Which brings us to the problem of online piracy. 3D printing has four major legal implications. A 3D printed item taken from a design scheme downloaded from the Internet. There are four major possible legal implications. Design rights; copyright; trademark and patent. Design protection protects the appearance of items, especially commercial products that might not otherwise be protected by patent or copyright law. Design protection may apply to relatively simple products, to components of more complex ones, or to the overall appearance of such “complex products”.

The Registered Designs Act 1949 provides that registration of a product protects its “appearance of the whole or a part of a product resulting from the features of, in particular, the lines, contours, colours, shape, texture or materials of the product or its ornamentation” where a “product” is either an industrial or handicraft item. There are also limits on what can be granted design protection. For example, a component part of a complex product may only be protected as a registered design if it is both visible to the user in ordinary use and is of novel and individual design. Features of a product dictated solely by technical functionality may not be protected by registered design. And finally registration may be denied if “features of appearance of a product which must necessarily be reproduced in their exact form and dimensions so as to permit the product in which the design is incorporated or to which it is applied to be mechanically connected to, or placed in, around or against, another product so that either product may perform its function”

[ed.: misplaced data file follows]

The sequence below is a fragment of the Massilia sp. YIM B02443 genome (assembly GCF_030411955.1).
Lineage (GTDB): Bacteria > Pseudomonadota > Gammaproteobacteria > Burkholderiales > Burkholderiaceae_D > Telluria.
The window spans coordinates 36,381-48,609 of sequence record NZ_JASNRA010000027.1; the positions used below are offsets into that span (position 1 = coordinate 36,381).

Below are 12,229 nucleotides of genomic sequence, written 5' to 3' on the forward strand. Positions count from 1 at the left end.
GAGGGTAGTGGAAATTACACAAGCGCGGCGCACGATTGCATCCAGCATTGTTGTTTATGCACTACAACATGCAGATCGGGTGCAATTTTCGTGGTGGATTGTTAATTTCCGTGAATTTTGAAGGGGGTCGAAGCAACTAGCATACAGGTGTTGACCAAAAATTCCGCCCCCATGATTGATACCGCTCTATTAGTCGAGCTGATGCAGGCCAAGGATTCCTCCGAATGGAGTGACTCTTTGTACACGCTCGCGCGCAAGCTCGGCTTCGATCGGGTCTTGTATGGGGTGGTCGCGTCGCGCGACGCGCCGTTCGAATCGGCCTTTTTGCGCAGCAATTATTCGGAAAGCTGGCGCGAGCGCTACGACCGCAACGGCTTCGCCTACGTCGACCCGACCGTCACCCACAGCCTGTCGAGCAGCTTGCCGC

As a result of these exceptions, many of the items people will want to reproduce will not be protected by design rights. Spare parts for cars are likely going to be considered as exempt under the ‘technical fit’ or ‘must fit’ exemptions. Even where a registered design is copied via a 3D printer this would not be an infringement if it were done “privately and for purposes which are not commercial”. This means people producing items for their own use in the house will be spared infringement charges.

And this is how 3D printing is going create a new industry and undoubtedly an interesting time for legal eagles like myself. Imagine going over to a friends house who has peppered the entire house with designer, yet 3D printed, home wares. This is the potential that 3D printing has.

2014 will be a good time to be a design lawyer.